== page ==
After investigating four accident flights operated under code-sharing arrangements in the past three years, the NTSB will hold a two-day symposium on October 26 to 27 on such agreements between regional airlines and major carriers.
“We have investigated many accidents in which passengers bought tickets on a major carrier and flew all or part of their trip on a different carrier–one that may have been operating to different safety standards than the carrier that issued the ticket,” said NTSB chairman Deborah Hersman.
According to the Safety Board, most airlines participate in some type of code-sharing program, whereby one airline places its designator code on a flight operated by another airline, then sells and issues tickets for that flight. A recent example of an accident involving a code-sharing flight was the February 2009 crash near Buffalo, N.Y., in which a Colgan Air flight was operated as a Continental Connection.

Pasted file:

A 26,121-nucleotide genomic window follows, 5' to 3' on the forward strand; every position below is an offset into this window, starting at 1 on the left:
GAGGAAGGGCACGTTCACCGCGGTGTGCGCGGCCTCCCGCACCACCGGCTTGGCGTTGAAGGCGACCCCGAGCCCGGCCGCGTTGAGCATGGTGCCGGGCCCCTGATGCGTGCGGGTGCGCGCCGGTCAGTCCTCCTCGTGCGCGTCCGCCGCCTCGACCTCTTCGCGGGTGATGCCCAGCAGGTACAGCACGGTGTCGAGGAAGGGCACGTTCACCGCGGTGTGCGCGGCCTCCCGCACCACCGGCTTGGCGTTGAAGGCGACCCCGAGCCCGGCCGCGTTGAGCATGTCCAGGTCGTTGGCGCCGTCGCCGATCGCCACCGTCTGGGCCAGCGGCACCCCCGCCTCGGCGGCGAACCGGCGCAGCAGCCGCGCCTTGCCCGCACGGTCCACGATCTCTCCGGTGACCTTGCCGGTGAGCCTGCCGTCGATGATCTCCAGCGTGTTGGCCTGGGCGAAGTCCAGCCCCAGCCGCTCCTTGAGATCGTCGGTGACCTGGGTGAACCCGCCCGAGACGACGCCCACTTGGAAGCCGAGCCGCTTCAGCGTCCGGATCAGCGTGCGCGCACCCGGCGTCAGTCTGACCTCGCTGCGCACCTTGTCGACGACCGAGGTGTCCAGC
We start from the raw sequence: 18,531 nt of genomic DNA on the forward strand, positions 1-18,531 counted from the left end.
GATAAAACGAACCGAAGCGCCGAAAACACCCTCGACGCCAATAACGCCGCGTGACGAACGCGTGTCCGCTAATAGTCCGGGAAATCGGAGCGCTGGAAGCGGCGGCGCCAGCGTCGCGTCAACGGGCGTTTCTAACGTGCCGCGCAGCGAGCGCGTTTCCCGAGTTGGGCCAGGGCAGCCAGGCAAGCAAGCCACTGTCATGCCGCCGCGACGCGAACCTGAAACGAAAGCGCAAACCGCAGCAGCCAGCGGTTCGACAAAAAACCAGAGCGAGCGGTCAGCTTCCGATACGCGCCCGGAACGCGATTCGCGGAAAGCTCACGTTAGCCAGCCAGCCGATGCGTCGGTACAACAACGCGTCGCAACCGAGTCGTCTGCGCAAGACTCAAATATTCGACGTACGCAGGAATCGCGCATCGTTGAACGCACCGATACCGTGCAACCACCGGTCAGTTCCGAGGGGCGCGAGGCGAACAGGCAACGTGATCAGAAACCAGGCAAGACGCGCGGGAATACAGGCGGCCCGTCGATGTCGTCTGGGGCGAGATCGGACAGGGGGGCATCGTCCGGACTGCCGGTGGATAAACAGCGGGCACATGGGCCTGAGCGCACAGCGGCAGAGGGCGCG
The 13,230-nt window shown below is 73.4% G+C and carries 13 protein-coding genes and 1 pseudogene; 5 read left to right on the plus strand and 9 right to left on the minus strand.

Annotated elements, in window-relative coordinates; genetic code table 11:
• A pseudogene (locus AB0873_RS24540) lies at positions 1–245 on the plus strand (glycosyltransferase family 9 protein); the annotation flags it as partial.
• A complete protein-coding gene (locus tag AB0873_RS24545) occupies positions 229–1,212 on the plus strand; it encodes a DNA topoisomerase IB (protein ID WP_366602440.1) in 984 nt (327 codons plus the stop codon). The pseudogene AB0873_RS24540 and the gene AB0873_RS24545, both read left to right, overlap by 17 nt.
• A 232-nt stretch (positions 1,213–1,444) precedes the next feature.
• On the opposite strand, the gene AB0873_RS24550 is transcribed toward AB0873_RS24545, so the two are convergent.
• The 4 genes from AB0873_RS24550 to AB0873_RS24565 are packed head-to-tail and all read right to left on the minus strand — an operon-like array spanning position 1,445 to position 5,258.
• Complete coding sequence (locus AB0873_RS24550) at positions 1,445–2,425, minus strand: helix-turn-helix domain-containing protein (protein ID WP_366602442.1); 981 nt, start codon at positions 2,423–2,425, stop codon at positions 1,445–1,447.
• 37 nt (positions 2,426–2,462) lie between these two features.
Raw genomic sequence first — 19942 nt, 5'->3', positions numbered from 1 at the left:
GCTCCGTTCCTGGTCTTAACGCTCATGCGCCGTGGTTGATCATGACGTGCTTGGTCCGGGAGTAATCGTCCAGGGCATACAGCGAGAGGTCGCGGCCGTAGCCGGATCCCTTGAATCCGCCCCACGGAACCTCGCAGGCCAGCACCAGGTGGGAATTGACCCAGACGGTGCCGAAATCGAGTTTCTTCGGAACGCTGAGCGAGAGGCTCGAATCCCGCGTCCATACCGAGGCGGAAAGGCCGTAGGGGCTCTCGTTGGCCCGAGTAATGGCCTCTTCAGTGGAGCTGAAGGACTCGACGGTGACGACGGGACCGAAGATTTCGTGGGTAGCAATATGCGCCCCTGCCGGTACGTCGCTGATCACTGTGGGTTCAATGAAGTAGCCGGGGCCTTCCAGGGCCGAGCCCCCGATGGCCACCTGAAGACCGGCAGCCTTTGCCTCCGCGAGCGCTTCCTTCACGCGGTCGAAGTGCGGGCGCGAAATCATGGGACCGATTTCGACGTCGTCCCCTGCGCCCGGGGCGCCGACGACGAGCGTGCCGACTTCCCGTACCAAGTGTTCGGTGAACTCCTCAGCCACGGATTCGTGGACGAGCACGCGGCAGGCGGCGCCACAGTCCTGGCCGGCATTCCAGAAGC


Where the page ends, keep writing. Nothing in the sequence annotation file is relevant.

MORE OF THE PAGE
More than half of passenger enplanements in the U.S. this year are on regional airlines, almost all of which are involved in code-sharing arrangements. “In the past 20 years, code-sharing arrangements have so proliferated within commercial aviation that today the vast majority of airlines are involved in what are often complex business and operational arrangements,” Hersman said. “While all carriers are required to meet minimum standards, a clearer picture and deeper understanding of the best safety practices for code-sharing arrangements are the goals of this symposium.”
The symposium, “Airline Code-Sharing Arrangements and Their Role in Aviation Safety,” will be in the NTSB Board Room and Conference Center in Washington, D.C.